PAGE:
|Climate data for Chongjin (1981–2010)|
|Average high °C (°F)||−1.0
|Daily mean °C (°F)||−5.3
|Average low °C (°F)||−9.4
|Average precipitation mm (inches)||12.7
|Average precipitation days (≥ 0.1 mm)||4.3||3.5||3.6||4.5||9.3||11.0||13.1||10.0||6.4||3.6||4.1||4.9||78.3|
|Average snowy days||8.2||5.9||4.2||1.0||0.0||0.0||0.0||0.0||0.0||0.2||3.1||7.6||30.2|
|Average relative humidity (%)||62.0||63.4||64.6||67.0||75.0||83.1||87.5||84.3||75.9||66.4||62.9||62.0||71.2|
|Source: Korea Meteorological Administration|
Chongjin is one of the DPRK's important steel and fiber industry centers. It has a shipyard, locomotive plant, and a rubber factory. Near the port area are the Chongjin Steel Co., Chemical Textile Co., May 10 Coal Mine Machinery Factory, and Kimchaek Iron & Steel (which was called Nippon Steel during the Japanese occupation); however industrial activities in the city have been severely handicapped due to a lack of resources. Despite this however, Chongjin is estimated to have a 24 per cent share of the DPRK's foreign trade and is home to a resident Chinese consul who serves Chinese merchants and businesspersons operating in the north east of the country. Chongjin also contains Sunam Market, an example of market economics in North Korea.
Because of the heavy concentration of industries in the area, Chongjin is also the DPRK's air pollution black spot. With the collapse of the Soviet Union and the subsequent shortage of oil to generate electricity, many factories have been shuttered. One of the first senior U.N. officials permitted to visit the area, Tun Myat, observed in 1997 when the North Korea economic crisis reached its peak, "Chongjin was like a forest of scrap metal, with huge plants that seem to go on for miles and miles that have been turned into rust buckets. I've been all over the world, and I've never seen anything quite like this."
- Chosun Clothing Factory – makes Vinalon cloth into uniforms
- North Hangyong Provincial Broadcasting Company
- Majon Deer Company – makes medicine from deer antlers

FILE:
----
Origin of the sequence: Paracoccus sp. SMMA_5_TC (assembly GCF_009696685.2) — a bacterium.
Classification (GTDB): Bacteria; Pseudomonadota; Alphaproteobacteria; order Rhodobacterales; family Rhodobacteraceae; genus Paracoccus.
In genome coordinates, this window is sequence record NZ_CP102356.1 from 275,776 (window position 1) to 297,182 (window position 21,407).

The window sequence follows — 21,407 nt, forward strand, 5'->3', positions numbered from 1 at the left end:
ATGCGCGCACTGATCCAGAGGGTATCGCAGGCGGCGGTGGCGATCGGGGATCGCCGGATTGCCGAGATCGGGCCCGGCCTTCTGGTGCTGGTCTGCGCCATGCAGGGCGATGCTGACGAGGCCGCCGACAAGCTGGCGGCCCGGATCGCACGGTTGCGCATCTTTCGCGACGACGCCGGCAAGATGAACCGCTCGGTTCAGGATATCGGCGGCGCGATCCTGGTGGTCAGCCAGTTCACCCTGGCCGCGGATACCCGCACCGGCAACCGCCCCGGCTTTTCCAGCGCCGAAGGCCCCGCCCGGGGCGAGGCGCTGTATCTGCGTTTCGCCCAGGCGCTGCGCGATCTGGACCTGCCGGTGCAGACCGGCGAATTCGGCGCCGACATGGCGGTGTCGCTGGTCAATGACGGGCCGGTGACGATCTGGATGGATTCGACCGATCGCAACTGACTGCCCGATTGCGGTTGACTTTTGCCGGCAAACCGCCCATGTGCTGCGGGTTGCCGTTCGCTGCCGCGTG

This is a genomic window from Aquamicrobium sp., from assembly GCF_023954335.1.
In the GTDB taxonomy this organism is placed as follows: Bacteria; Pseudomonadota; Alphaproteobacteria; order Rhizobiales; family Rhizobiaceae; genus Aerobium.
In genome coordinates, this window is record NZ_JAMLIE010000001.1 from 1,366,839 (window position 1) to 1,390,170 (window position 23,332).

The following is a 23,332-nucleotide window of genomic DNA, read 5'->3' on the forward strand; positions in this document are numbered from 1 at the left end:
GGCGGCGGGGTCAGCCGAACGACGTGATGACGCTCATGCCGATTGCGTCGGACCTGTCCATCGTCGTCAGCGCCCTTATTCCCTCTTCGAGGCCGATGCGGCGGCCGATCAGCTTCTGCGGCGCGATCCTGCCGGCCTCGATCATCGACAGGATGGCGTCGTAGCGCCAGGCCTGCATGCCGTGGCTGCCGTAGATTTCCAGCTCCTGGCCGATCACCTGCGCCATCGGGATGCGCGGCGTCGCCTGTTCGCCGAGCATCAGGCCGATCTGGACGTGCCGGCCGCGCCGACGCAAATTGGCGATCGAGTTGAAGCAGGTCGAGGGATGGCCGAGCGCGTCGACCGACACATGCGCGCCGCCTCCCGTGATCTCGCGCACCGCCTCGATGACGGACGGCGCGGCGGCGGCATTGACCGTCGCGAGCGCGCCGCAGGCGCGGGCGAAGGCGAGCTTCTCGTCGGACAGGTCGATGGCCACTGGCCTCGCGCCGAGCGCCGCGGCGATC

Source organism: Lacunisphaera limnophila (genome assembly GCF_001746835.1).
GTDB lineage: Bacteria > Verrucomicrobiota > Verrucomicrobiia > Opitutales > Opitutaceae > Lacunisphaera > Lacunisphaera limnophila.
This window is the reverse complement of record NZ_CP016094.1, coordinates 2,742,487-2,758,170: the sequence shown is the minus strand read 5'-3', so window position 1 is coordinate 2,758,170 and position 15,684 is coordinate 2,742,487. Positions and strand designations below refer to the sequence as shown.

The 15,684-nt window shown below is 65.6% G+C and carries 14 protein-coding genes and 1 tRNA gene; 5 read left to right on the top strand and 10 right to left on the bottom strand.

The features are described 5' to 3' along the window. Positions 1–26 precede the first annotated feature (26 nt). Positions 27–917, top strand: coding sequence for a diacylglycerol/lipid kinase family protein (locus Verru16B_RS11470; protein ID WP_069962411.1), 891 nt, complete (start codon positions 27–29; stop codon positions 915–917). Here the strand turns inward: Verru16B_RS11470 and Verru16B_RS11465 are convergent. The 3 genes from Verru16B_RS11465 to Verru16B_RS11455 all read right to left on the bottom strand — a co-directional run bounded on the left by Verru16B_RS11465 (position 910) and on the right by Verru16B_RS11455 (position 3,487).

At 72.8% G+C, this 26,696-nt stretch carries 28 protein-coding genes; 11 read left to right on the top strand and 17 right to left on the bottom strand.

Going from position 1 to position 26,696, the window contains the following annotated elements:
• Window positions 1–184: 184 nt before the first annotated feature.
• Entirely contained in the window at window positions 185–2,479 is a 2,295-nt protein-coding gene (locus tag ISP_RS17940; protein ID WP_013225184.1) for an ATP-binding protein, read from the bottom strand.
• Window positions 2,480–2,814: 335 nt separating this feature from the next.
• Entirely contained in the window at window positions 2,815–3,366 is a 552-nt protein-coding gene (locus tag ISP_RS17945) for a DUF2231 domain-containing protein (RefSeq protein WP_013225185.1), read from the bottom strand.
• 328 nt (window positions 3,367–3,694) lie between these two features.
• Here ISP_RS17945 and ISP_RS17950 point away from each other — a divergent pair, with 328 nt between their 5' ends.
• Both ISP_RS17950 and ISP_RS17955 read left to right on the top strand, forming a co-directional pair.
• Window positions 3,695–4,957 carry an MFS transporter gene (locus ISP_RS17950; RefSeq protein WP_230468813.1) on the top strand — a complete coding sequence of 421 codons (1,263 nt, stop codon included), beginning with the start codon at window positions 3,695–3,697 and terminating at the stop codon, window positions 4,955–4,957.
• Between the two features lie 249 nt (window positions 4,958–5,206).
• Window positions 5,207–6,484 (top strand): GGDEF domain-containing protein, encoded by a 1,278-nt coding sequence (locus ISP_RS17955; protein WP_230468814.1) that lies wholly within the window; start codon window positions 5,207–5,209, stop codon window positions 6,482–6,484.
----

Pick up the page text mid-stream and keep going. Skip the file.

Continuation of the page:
- Second Metal Construction Company
- Onpho Hot Springs – the alkaline waters are reserved for party officials and guarded by the military
- Soenggiryong mines – kaolin mine
The area has little arable land, so the famine in the 1990s hit the residents of Chongjin particularly hard. During the late 1990s, the city's residents experienced some of the highest death rates from famine, which might have been as high as 20 percent of the population. By 1995, the local frog population was wiped out due to overhunting.
- In Chongjin political prison camp (Kwan-li-so No. 25), a large prison complex in Susong-dong (northern part of Chongjin), more than 3,000 political prisoners are forced to manufacture bicycles and other consumer goods.
- Chongori reeducation camp (Kyo-hwa-so No. 12) is located halfway between Chongjin and Hoeryong.
- The Nongpo Detention Center, which was built during the Japanese occupation, is still in use but under new management.
Chongjin's port has established itself as a critical component of busy international shipping trade with neighbouring parts of Northeast and Southeast Asia. Of DPRK's eight international shipping ports, Chongjin is thought to be second most economically important (after Nampho port on the west coast) and serves as a base of trade to Russia and Japan. Chongjin also boasts a seamen's club which serves to cater for foreign crews as well as a meeting base for North Koreans and foreigners engaged in the shipping trade.